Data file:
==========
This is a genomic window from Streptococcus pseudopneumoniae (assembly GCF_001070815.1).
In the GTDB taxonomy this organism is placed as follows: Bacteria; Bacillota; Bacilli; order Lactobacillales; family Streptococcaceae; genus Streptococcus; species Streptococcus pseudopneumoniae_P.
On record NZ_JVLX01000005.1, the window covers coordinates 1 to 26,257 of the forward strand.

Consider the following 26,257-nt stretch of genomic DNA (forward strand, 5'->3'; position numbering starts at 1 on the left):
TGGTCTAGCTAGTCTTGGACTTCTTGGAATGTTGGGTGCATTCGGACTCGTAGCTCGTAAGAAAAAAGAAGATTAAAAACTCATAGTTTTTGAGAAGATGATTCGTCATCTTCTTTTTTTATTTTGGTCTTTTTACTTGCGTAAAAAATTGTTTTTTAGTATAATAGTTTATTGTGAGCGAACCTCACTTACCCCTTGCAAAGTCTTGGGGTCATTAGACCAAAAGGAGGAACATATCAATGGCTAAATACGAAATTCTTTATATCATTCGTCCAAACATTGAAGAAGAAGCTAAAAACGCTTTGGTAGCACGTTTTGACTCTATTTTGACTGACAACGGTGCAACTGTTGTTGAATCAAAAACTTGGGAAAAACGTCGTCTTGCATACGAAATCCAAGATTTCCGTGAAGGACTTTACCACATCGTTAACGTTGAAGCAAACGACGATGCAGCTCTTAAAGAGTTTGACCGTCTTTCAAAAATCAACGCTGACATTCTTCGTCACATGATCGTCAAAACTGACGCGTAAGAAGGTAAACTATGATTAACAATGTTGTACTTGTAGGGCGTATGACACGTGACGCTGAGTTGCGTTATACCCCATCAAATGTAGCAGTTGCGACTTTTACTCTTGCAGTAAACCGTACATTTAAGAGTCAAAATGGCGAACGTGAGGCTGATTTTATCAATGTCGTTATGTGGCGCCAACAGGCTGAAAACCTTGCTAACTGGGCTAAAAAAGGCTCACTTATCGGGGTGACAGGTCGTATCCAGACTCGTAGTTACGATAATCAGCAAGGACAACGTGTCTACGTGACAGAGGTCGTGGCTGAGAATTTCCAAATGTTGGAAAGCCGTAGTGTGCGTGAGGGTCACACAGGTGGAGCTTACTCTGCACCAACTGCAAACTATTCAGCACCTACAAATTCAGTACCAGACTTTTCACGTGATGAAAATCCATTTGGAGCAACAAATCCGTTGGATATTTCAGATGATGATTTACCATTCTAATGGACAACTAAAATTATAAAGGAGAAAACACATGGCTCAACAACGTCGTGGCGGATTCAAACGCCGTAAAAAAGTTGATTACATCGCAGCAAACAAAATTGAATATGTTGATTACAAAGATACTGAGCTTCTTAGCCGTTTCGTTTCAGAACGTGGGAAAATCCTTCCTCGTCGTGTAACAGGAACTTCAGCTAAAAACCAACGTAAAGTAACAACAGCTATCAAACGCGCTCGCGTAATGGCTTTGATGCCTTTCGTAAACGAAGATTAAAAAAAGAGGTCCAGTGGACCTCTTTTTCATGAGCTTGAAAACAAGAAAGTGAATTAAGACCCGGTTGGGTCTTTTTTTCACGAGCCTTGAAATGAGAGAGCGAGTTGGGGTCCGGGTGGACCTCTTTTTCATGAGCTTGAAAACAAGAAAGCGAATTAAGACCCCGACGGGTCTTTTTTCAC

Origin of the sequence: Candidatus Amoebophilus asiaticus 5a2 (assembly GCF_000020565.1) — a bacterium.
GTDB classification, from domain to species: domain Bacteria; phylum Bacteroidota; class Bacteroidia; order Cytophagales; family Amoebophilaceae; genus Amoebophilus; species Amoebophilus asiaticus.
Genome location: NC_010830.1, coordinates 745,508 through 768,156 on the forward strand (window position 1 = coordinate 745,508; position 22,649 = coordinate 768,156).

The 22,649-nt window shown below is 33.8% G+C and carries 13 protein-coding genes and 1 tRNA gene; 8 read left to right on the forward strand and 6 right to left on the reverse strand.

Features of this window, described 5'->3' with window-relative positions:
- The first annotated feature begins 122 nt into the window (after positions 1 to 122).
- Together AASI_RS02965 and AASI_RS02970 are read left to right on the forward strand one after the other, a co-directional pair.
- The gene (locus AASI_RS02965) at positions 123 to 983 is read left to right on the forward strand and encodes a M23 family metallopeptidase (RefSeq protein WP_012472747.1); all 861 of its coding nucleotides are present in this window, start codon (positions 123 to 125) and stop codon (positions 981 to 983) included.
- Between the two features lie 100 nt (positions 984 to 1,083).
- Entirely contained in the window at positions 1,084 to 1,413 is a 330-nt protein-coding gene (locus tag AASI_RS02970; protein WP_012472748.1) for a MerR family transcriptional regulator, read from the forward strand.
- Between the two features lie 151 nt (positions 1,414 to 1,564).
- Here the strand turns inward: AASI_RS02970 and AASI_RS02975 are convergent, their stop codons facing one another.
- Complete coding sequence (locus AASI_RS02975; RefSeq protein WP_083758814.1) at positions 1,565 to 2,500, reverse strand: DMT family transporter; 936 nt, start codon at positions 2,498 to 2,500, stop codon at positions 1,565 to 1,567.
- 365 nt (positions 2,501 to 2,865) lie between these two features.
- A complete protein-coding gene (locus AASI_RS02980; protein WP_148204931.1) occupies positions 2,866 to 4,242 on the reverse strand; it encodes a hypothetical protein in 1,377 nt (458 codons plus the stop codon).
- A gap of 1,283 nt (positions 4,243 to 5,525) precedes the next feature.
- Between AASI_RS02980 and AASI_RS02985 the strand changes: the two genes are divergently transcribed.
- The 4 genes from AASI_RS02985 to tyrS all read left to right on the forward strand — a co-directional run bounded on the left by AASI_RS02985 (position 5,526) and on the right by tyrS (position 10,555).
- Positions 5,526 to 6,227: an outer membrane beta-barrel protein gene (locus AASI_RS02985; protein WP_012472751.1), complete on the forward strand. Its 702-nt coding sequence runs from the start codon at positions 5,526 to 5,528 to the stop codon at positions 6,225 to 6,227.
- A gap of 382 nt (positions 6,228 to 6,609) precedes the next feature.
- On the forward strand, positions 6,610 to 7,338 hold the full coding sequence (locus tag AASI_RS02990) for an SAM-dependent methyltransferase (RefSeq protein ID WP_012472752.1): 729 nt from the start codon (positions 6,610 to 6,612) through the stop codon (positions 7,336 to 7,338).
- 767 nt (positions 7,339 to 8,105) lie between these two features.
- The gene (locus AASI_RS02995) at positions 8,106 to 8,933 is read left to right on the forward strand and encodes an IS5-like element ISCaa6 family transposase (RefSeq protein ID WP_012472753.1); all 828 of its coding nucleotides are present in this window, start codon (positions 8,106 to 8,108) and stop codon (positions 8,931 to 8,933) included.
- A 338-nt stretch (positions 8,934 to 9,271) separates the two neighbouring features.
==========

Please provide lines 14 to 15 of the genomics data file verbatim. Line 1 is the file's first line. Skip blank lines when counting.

- Between the two features lie 100 nt (positions 984 to 1,083).
- Entirely contained in the window at positions 1,084 to 1,413 is a 330-nt protein-coding gene (locus tag AASI_RS02970; protein WP_012472748.1) for a MerR family transcriptional regulator, read from the forward strand.